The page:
Route 38 ended at Interstate 5, which I’d left long ago in central California. It was just a short hop north to Cottage Grove, where I met Keith and followed him back to their place. Mission accomplished — I’d gotten here before my trailer’s temporary permit expires. My registration and license plate arrived at my Quartzsite mailing address, and I’ve had all my waiting mail forwarded here. The trailer won’t be road legal again until the middle of next week, but it’s safely parked off the road, and will be until its license plate is attached.
Keith and Laurel have a pretty sweet setup. They’ve given me the run of their guest cottage, which has everything my van doesn’t, including a shower and a toilet with running water. I’ve parked next to it, so going to the bathroom is literally just walking to the next room over. I’ve connected my router to their WiFi, so all of my devices have excellent internet access. I can also plug into shore power if I need to. We’ll see how that goes, now that I’m not charging from the alternator while driving every day, and the skies aren’t all sun, all the time like in the southwest desert.
You’ll notice I’ve detached the trailer. It’s parked out of the way next to their barn, patiently awaiting its license plate. I can still get the bike in and out to explore the area as I wish. Plus, the van is much easier to drive around without the trailer attached. So this just makes good sense for now.
It’s been great to catch up with Keith and Laurel, as well as meet their daughter, who didn’t even exist the last time I saw them back in Maine. A known-good place to park for a little while has done my brain a lot of good after playing the game on difficult mode up through California. I don’t regret that journey at all, but it’s probably not one I’ll make again for a while. Now I’m actually kicking back and enjoying Oregon. It’s a little colder than I’d prefer, but definitely not bad. It’s similar to Quartzsite in January, which I got through just fine. I’m also looking forward to exploring this area a bit.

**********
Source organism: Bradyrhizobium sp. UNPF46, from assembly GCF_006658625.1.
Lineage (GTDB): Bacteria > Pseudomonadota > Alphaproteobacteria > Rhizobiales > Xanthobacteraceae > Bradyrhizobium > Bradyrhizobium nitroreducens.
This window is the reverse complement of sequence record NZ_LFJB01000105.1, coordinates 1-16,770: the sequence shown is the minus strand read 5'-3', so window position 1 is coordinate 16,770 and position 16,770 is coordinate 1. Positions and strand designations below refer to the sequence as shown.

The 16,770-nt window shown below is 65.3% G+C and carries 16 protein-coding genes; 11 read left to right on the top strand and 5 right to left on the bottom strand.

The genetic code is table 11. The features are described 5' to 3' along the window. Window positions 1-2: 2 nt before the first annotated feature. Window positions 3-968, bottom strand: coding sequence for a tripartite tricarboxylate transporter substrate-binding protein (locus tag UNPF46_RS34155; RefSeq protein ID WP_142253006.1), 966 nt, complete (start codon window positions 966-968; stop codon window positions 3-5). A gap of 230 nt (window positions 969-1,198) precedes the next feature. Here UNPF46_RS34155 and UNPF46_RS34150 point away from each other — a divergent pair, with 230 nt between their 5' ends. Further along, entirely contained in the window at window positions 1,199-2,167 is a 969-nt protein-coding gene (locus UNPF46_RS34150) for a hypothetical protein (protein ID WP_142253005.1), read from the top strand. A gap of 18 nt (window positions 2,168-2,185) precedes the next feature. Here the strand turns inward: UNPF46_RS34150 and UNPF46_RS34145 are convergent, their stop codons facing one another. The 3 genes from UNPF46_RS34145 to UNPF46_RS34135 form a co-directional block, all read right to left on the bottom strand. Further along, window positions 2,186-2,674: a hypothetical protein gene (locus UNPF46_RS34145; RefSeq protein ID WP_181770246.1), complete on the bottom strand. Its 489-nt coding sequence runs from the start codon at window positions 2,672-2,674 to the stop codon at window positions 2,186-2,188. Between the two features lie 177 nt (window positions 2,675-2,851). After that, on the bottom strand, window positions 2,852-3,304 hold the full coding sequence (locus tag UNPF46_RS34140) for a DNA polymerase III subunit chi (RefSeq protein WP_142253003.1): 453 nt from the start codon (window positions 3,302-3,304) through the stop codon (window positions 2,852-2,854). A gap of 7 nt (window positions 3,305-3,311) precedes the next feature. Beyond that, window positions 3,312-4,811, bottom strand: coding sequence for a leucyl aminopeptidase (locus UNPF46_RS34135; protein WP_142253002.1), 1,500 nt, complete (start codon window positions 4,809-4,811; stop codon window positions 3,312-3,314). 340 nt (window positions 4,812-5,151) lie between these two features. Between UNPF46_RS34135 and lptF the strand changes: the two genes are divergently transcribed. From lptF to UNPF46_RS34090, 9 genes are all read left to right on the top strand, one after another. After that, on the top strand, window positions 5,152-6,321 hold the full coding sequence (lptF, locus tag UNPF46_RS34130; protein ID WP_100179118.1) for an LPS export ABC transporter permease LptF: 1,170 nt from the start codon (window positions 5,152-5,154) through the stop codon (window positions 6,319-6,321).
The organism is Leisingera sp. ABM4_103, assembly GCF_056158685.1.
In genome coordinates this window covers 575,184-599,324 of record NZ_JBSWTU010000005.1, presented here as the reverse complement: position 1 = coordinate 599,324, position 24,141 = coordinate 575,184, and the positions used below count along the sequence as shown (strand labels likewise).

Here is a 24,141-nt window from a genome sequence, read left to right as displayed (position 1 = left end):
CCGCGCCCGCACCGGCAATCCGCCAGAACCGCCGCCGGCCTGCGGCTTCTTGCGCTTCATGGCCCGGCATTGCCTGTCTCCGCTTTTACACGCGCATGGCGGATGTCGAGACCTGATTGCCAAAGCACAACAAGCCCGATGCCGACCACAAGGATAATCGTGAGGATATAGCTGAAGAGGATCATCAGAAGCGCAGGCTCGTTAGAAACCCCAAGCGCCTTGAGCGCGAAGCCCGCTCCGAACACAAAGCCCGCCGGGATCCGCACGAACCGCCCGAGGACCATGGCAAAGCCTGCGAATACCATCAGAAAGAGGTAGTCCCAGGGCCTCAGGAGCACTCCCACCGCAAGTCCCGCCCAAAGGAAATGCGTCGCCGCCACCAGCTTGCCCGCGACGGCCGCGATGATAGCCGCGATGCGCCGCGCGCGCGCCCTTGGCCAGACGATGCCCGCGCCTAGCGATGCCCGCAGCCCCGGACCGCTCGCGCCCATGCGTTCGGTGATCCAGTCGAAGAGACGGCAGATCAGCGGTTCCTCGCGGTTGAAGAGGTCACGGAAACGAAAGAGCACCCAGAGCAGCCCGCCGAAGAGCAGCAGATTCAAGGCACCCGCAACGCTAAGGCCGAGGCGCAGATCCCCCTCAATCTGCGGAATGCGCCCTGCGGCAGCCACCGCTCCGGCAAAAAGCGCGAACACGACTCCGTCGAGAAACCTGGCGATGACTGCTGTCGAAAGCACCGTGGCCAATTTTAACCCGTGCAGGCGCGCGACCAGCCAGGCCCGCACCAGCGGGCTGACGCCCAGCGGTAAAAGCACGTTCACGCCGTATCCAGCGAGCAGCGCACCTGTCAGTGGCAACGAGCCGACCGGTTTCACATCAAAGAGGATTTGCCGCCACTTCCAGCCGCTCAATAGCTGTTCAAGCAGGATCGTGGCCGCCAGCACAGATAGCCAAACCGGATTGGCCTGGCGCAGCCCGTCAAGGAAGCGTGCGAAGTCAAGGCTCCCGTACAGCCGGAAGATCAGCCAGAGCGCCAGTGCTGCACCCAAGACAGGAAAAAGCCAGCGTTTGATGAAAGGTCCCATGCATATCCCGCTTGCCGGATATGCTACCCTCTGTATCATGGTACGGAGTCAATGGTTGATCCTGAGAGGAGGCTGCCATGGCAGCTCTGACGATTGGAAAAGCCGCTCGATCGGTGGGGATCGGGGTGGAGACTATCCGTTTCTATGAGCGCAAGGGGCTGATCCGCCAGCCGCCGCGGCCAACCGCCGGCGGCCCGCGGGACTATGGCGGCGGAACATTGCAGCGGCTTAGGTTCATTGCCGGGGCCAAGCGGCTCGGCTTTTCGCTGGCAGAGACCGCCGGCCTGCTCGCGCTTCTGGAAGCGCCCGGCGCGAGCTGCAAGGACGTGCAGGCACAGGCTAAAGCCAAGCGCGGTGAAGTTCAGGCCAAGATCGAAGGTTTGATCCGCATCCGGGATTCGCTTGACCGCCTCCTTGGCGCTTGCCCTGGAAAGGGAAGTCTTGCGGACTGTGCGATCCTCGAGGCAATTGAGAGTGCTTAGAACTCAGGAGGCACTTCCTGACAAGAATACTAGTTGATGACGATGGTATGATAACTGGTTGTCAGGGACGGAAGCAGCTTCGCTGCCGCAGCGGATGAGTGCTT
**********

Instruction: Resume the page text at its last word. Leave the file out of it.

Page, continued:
I’m also going to get some stuff done while I’m here. All the trailer needs at this point is its license plate. I can finally get things I’ve stashed in my Amazon wish list shipped to me within a reasonable period of time, not two to three weeks like in Quartzsite, so that’s going to kick off a few small projects. I already have a new air filter for the motorcycle, as well as everything I need for an oil change. I’ll order a new radiator fan switch, which should let it turn on and off automatically the way it should. Unlike on BLM land, there’s no problem dumping my coolant here to change out that switch. I’m also going to snag some new mirrors, which I can easily rotate out of the way when I’m on trails and don’t need to see behind me. That’ll prevent them from getting damaged, either by plant life close to the trail or from the bike tipping over.